Sovereign Lands and Liberated Peoples: How Black Liberation and Indigenous Sovereignty Movements Are Building Better Worlds.
Guest blog by Aya ƛapisim/Clappis, a Somalinimo-Nuučaan̓ułʔatḥ writer and researcher living on the unceded homelands of the W̱SÁNEĆ and Lekwungen peoples.
After a year of mass demonstrations, protests, non-violent direct actions, vigils, and the creation of mutual aid networks, Black and Indigenous communities have been experiencing immense grief, rage, anger, beauty, love, solidarity, and creativity that has fuelled dynamic and collaborative resistance.
As I bore witness to and engaged myself in this transformative work, the focus became less about an individual injustice and more about collectively building a world we want to live in and the relationships that will sustain us to carry out this work together.
The truth is, no one of us can be free until everybody is free.” – Maya Angelou
During my time spent at two occupations with Indigenous Youth for Wet’suwet’en at the Ministry of Energy, Mines and Petroleum resources and the B.C. legislature on Lekwungen territory, I was struck by the deep commitment of Indigenous and Black youth who gave their love, time and support to these actions. Despite a constant police presence, and the ways Black and Indigenous bodies are made hypervisible under settler colonialism, these youth put everything on the line to ensure our collective safety. This process of relationship-building amongst Black, Indigenous and settler accomplices was paramount to holding B.C. government officials, the RCMP and Coastal GasLink accountable for the violence committed against Wet’suwet’en peoples and their yintah.
Gathering in such a collaborative way created ample space for conversations about Indigenous laws and teachings. These laws and teachings — centred around Indigenous values of family, justice, and responsibility — became the foundation for how we can work together now and in the future. It is a practice of drawing on deep wells of ancestral knowledge and pulling them forward into the present.
The foundation from which cross-cultural connections between Indigenous peoples and the Black diaspora occurs is a space that puts teachings into practices, which can be built upon to actualize more just and equitable ways of being and co-existing. When we do so, we reject and break through the barriers created by colonialism that would see Black and Indigenous communities and movements as existing in silos.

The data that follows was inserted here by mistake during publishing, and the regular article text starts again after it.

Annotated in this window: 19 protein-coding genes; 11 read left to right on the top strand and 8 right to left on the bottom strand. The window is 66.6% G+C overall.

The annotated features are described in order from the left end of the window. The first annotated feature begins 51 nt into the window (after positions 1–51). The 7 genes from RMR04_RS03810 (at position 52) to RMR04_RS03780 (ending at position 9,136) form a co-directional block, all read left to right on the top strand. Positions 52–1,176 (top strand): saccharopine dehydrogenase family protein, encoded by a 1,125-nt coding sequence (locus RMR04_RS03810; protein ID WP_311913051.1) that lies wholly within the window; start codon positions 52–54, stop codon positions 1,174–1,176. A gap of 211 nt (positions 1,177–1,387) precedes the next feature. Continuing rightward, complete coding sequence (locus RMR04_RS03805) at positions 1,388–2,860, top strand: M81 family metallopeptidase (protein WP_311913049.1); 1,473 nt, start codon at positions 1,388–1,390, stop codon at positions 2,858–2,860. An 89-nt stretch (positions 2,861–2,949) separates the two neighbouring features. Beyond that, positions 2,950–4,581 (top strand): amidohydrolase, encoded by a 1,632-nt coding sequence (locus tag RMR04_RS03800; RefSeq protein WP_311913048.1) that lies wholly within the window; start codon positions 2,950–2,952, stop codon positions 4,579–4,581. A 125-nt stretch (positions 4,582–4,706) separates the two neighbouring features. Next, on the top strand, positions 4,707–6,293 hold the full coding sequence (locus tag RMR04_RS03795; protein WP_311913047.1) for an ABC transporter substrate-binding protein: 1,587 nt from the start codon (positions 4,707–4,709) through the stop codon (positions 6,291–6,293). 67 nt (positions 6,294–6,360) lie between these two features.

As an Afro-Indigenous woman of Nuu-chah-nulth and Somali descent, I am an inheritor of a continuum of dreams and responsibilities carried forward by my ancestors. This represents a lineage carrying out an undying desire for our lands and bodies to one day be free of colonial violence, oppression, displacement, and dispossession. In my body, I know Black liberation and Indigenous sovereignty are inherently linked. Under colonial domination, we are all subjected to layered forces of oppression which impact us various ways. To deny either as a path towards change would be dangerous, as it would further ensnare us in the trap of individuality and exploitation that pays no mind to the harms inflicted upon our bodies and lands. To truly address the nuanced ways oppression manifests within colonial frameworks, we need to see each other as accomplices to another’s struggle. We need to work to uplift and support each other whenever possible. It is fragmentation and disconnection that we must actively work against.
If you have ever visited Nuu-chah-nulth territory, you may have heard variations of the phrase “hishuk cawak”. It means “everything is connected” or “everything is one”. This single phrase, grounded in natural law, embodies the ways in which our collective liberation is tied to one another’s. It is a rejection of how colonialism has weaponized divide-and-conquer tactics to obscure our shared values, cultures, histories and experiences under colonialism. Conversely, it can also be representative of the ways we have been conditioned to participate in systems of oppression through anti-Blackness and anti-Indigenous racism at each other’s expense.
Our connectedness can be our greatest strength, or our greatest weakness, depending on the direction and methods we pursue.
In conceptualizing this, I often rely on my Nuu-chah-nulth teachings surrounding the canoe. Out on the water, everyone pulls together as a family. The ability to reach any destination requires us to be vigilant of changing weather, winds, and tides. When we paddle as one, we honour our responsibility and connectedness to one another. Every person involved in preparation and carrying out the journey is equipped with a role and a gift: no one is disposable. We rely one each other entirely because our survival and ability to reach distant shores depends on it. If a portion of the canoe decides to paddle counter to the rest, we would spin in circles and become stagnant. Made vulnerable to the elements, some may decide to swim to shore. When a canoe is out of balance, our ability to reach our destination is severely limited.
To never lose sight of our dreams of other worlds and to remain in balance amongst our Black and Indigenous relatives is crucial. I cannot rest until all our families and communities are no longer targeted by police violence and state surveillance. Nor do I dream of a world where we continue to be pathologized and dehumanized to ensure the survival of the colonial project. I dream of liberated bodies and lands that know peace, love, justice, healing, and joy. I dream of a world of connectedness without colonial borders and which allows us to return to our homelands and kin near and far. I hold these dreams as responsibility and as deep commitments to the many ancestors whose struggle and dreams ensured both my own and our collective survival.